2023 Policy Action Items for the Trucking Industry

It’s the start of a new year, and with it comes some ambitious changes in transportation safety. The Biden administration kicked off 2022 by introducing an extensive plan aimed at reducing accidents involving cars and trucks. As we begin this new year, the Federal Motor Carrier Safety Administration and Congress are expected to advance regulatory and legislative policies that will directly or indirectly attempt to tackle this issue.

Here are a few things on the list for 2023.

Truck Parking
After two congressional sessions of growing support for legislation that would expand truck parking, the Senate introduced a companion bill in December. While the bills will have to be reintroduced, this is good news for truck parking advocates, including small and large carriers, shippers, and other supply chain participants that are hopeful we can build on the recent progress going into 2023.

Broker Oversight
The FMCSA is taking action to combat illegal brokers by introducing guidelines aimed at distinguishing between brokers, bona fide agents, and dispatch services. Congress has given the organization a deadline of June 16th to finalize these guidelines, with an additional task: pinpoint any safety risks associated with unlawful brokerage activities.

Speed Limiters
In 2022, the FMCSA issued a notice of intent to proposed electronic engine devices to set and limit truck speeds in 2023. The notice of intent alone generated more than 15K responses, most of which came from independent owner-operators and small trucking companies voicing their fear that accidents will increase as a result of varying speeds between cars and trucks. Conversely, larger carriers and some safety groups seemed to support a 70mph limit. This topic has definitely sparked some debate and will continue to do if the proposal is made in 2023.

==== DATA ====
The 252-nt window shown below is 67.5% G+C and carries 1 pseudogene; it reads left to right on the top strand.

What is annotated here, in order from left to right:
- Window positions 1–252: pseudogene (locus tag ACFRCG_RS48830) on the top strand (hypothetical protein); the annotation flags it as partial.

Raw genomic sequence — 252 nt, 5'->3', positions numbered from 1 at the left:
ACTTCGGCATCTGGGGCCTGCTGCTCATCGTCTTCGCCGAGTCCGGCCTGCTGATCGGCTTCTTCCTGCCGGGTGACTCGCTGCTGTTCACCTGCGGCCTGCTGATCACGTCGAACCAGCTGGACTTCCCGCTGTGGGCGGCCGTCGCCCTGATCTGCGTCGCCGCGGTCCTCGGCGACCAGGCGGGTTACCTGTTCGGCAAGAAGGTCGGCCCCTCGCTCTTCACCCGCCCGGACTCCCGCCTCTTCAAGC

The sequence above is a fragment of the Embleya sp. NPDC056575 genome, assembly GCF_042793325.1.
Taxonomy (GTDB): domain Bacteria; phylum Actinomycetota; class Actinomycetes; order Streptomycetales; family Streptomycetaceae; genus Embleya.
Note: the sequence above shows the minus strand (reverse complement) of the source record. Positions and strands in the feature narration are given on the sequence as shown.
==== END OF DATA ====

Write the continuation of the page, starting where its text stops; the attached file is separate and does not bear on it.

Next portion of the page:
Autonomous Trucks
While FMCSA has a long-awaited proposed rule on automated driving systems (ADS) tentatively on its calendar for January, industry insiders believe the date will pass without a Federal Register notice. If the January date comes and goes, it is expected that rulemaking covering how ADS affects truck operations, inspection, repair, and maintenance is expected to happen at some point in 2023.

Overtime Pay
A set of companion bills in the House and Senate, the Guaranteeing Overtime for Truckers Act, expired before the new session of Congress opened yesterday. This legislation would require trucking employers to comply with the Fair Labor Standards Act and pay drivers overtime, from which they are currently exempt. This legislation remains a priority for OOIDA and is backed by the Biden administration which recommended repealing the FLSA exemption in a supply chain vulnerability report released in 2022.

Truck Size and Weight
For shippers and carriers such as UPS and FedEx, increasing federal truck size and weight limits has been a priority for years. A renewed push on this front is expected in 2023. Consumer Brands Association in conjunction with other organizations are proposing a 10-state pilot project to allow trucks of heavier weights to operate on the federal interstate system within those specific states. This proposal comes hand-in-hand with many carrier partners wanting to reduce emissions, as they feel heavier, more efficient trucks could help decrease the release of harmful gases.

Restroom Access
The idea behind the recently introduced Bathroom Access Act was inspired by legislation passed in Washington state in 2022. The bill aims to add language to federal law which would require businesses and ports to make their restrooms available to truckers. While this is a given for some shippers, a lack of access persists within the industry. OOIDA says this issue will remain one of the organization’s top priorities in 2023.

Wireless IDs
The FMCSA plans to follow up on a controversial proposed rulemaking requiring all trucks to be outfitted with a unique ID with the goal of making inspections more targeted and efficient using wireless technology. This rulemaking, however, has faced widespread backlash from trucking industry professionals due to security concerns and potential added costs based on over 1,000 initial responses. Moreover, FMCSA’s consideration of allowing the new ID system to broadcast information such as hours-of-service compliance or medical certification messages could have far reaching impacts.  One respondent suggested this action could lead to a “disastrous toll” citing concerns that making such sensitive information public could be a massive turn off to prospective drivers.

Infrastructure Funding
Grant funding from the bipartisan infastructure bill signed in 2021 will continue to benefit the trucking industry in 2023 as supply chains continue to strengthen following the overwhelming effects of the COVID-19 pandemic. Industry experts believe we will continue to see funding for projects designed to alleviate backlogs particularly at ports, since easing supply chain congestion at a single port provide benefits far beyond that port.